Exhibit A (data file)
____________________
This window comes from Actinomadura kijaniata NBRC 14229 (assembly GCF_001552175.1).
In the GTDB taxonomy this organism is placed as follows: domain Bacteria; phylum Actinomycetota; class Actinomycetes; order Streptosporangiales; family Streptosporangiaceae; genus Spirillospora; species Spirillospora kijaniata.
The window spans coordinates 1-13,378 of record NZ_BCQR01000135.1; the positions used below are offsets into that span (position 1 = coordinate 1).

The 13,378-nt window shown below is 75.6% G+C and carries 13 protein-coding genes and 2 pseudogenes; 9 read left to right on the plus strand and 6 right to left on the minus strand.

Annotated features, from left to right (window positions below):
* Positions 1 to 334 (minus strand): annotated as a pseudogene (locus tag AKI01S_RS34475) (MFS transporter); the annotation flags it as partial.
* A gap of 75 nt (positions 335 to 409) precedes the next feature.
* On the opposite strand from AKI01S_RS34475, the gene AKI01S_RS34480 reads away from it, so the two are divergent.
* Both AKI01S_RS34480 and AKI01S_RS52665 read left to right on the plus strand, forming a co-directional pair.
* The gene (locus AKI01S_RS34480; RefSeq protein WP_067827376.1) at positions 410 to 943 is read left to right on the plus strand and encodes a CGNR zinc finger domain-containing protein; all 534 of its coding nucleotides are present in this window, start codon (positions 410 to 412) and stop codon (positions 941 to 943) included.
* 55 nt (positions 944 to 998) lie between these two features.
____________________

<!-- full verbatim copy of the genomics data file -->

This window comes from Actinomadura kijaniata NBRC 14229 (assembly GCF_001552175.1).
In the GTDB taxonomy this organism is placed as follows: domain Bacteria; phylum Actinomycetota; class Actinomycetes; order Streptosporangiales; family Streptosporangiaceae; genus Spirillospora; species Spirillospora kijaniata.
The window spans coordinates 1-13,378 of record NZ_BCQR01000135.1; the positions used below are offsets into that span (position 1 = coordinate 1).

The 13,378-nt window shown below is 75.6% G+C and carries 13 protein-coding genes and 2 pseudogenes; 9 read left to right on the plus strand and 6 right to left on the minus strand.

Annotated features, from left to right (window positions below):
* Positions 1 to 334 (minus strand): annotated as a pseudogene (locus tag AKI01S_RS34475) (MFS transporter); the annotation flags it as partial.
* A gap of 75 nt (positions 335 to 409) precedes the next feature.
* On the opposite strand from AKI01S_RS34475, the gene AKI01S_RS34480 reads away from it, so the two are divergent.
* Both AKI01S_RS34480 and AKI01S_RS52665 read left to right on the plus strand, forming a co-directional pair.
* The gene (locus AKI01S_RS34480; RefSeq protein WP_067827376.1) at positions 410 to 943 is read left to right on the plus strand and encodes a CGNR zinc finger domain-containing protein; all 534 of its coding nucleotides are present in this window, start codon (positions 410 to 412) and stop codon (positions 941 to 943) included.
* 55 nt (positions 944 to 998) lie between these two features.